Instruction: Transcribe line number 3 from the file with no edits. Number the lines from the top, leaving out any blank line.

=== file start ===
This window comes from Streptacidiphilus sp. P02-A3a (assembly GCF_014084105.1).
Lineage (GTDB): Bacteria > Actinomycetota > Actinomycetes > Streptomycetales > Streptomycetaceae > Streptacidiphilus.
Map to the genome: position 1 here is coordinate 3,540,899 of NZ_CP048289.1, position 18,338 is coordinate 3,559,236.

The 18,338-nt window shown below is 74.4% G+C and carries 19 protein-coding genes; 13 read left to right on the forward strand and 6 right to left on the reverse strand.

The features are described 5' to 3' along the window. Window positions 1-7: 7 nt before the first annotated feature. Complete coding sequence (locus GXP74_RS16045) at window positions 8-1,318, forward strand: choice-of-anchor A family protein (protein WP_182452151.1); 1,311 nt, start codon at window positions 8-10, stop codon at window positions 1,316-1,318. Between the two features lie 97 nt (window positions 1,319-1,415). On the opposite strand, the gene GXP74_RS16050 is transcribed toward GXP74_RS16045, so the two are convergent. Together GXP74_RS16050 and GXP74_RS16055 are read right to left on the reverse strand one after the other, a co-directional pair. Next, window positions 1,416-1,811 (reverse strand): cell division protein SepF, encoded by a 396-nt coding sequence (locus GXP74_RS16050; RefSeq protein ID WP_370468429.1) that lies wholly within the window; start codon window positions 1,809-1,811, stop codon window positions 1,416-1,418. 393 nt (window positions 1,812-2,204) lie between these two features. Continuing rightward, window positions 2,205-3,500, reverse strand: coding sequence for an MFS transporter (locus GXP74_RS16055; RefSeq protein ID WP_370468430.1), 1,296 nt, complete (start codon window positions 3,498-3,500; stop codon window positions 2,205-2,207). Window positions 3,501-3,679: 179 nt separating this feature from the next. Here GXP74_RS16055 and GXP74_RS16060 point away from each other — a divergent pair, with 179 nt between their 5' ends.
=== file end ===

Map to the genome: position 1 here is coordinate 3,540,899 of NZ_CP048289.1, position 18,338 is coordinate 3,559,236.